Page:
Where are the Fracking Jobs?

RealClearEnergy takes a look at the geographic distribution of all of the new jobs added due to the hydraulic fracturing revolution:

Preparing for a new offensive against fracking, this time with Hollywood in the lead, the oil and gas industry has put out a new round of statistics touting the employment benefits of the natural gas boom. This week IHS Consulting published figures claiming that unconventional oil and gas drilling have been responsible for creating 1.7 million jobs in the country and generating $63 billion in government revenue. Projections for 2020 are for 3 billion jobs and $113 billion in revenue. Most of the jobs are obviously concentrated in the state’s with large shale deposits. But IHS and the oil and gas industry are careful to note that ample secondary employment is being created in non-drilling states as well.

The pie chart on the left shows the share of total jobs in each of the producing states. Texas leads with 45 percent, both because of the size of the Barnett and Haynesville Shales and because fracking began there first. Pennsylvania, the current epicenter of the Marcellus, is second with 8 percent. California, which is not thought of as a beneficiary of the recent technology, is also at 8 percent, just working from already developed fields. The state also contains the vast Monterey Shale, an oil and gas field that may eventually surpass everything else in North America.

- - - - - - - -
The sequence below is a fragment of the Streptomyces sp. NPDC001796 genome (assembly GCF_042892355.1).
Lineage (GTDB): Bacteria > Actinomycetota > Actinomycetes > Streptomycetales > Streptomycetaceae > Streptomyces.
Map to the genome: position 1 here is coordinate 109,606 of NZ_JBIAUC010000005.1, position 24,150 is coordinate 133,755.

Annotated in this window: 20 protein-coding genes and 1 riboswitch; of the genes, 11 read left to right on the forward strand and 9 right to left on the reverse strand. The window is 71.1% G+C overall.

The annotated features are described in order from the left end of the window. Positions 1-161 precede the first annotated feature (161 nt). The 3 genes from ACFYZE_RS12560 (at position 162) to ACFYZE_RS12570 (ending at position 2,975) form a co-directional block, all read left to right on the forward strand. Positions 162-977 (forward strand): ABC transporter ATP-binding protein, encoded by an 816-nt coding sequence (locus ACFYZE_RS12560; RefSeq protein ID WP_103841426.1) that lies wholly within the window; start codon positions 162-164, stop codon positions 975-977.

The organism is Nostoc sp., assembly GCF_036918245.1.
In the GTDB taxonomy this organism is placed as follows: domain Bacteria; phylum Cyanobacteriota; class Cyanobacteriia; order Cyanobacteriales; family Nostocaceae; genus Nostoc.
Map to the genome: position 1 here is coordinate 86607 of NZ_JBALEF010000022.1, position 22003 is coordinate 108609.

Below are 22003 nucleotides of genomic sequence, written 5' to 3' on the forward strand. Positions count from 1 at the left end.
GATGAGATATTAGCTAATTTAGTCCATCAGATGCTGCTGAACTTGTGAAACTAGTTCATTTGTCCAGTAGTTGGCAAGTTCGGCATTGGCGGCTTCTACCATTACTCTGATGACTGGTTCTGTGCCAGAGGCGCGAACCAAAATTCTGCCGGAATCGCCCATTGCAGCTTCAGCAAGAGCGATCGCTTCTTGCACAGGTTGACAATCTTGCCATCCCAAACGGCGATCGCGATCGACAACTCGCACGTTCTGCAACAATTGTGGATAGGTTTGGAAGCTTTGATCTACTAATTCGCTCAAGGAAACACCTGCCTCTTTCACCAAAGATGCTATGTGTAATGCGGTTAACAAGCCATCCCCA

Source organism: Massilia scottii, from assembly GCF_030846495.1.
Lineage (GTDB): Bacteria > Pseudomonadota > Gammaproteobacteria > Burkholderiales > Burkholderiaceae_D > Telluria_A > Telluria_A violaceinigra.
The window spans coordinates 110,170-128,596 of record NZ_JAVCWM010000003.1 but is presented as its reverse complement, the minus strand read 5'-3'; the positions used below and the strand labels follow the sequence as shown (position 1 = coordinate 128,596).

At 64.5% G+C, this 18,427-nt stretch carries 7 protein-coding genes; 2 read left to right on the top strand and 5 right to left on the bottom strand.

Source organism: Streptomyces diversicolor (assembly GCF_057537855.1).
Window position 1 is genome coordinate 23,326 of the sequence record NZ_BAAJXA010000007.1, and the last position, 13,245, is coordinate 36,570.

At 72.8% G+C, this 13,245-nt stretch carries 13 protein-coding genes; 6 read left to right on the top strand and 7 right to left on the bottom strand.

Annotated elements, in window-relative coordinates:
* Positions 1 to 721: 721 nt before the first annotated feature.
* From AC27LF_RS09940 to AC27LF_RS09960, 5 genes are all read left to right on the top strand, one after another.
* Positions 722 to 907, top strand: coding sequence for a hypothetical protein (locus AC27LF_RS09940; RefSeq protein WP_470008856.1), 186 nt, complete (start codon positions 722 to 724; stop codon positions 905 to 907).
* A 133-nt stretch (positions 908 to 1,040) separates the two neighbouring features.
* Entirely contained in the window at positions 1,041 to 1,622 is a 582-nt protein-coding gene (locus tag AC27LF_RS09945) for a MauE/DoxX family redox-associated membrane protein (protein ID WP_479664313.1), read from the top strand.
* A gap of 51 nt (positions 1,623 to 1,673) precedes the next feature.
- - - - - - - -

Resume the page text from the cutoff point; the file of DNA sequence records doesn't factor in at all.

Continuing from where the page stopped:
It’s worth repeating that bar any future political assaults on the natural gas industry, the industry will potentially create an additional 1.3 million jobs (for a total of 3 million jobs) by 2020 while bringing in $113 billion in tax revenue for the government.

It’s noteworthy from the chart that a major portion of the jobs from states that actually produce the oil and natural gas are from Texas. I would have thought it would have been more spread out, with North Dakota and Pennsylvania picking up a greater share than they currently have.

Finally, a second chart graphs the number of jobs created by the fracking revolution in states where there is little oil or gas activity. These are jobs that, according to the study by IHS Consulting, were created due to the increased demand for products related to oil and natural gas (scientific positions studying shale opportunities, steel manufacturers, real estate services due to increased economic activity, etc.).

It’s noteworthy that some of these states, such as New York, are benefitting from the fracking revolution despite banning it in their own state. One almost wishes that these states weren’t able to free-ride off of the massive number of jobs created by hydraulic fracturing revolution while outlawing it at home.


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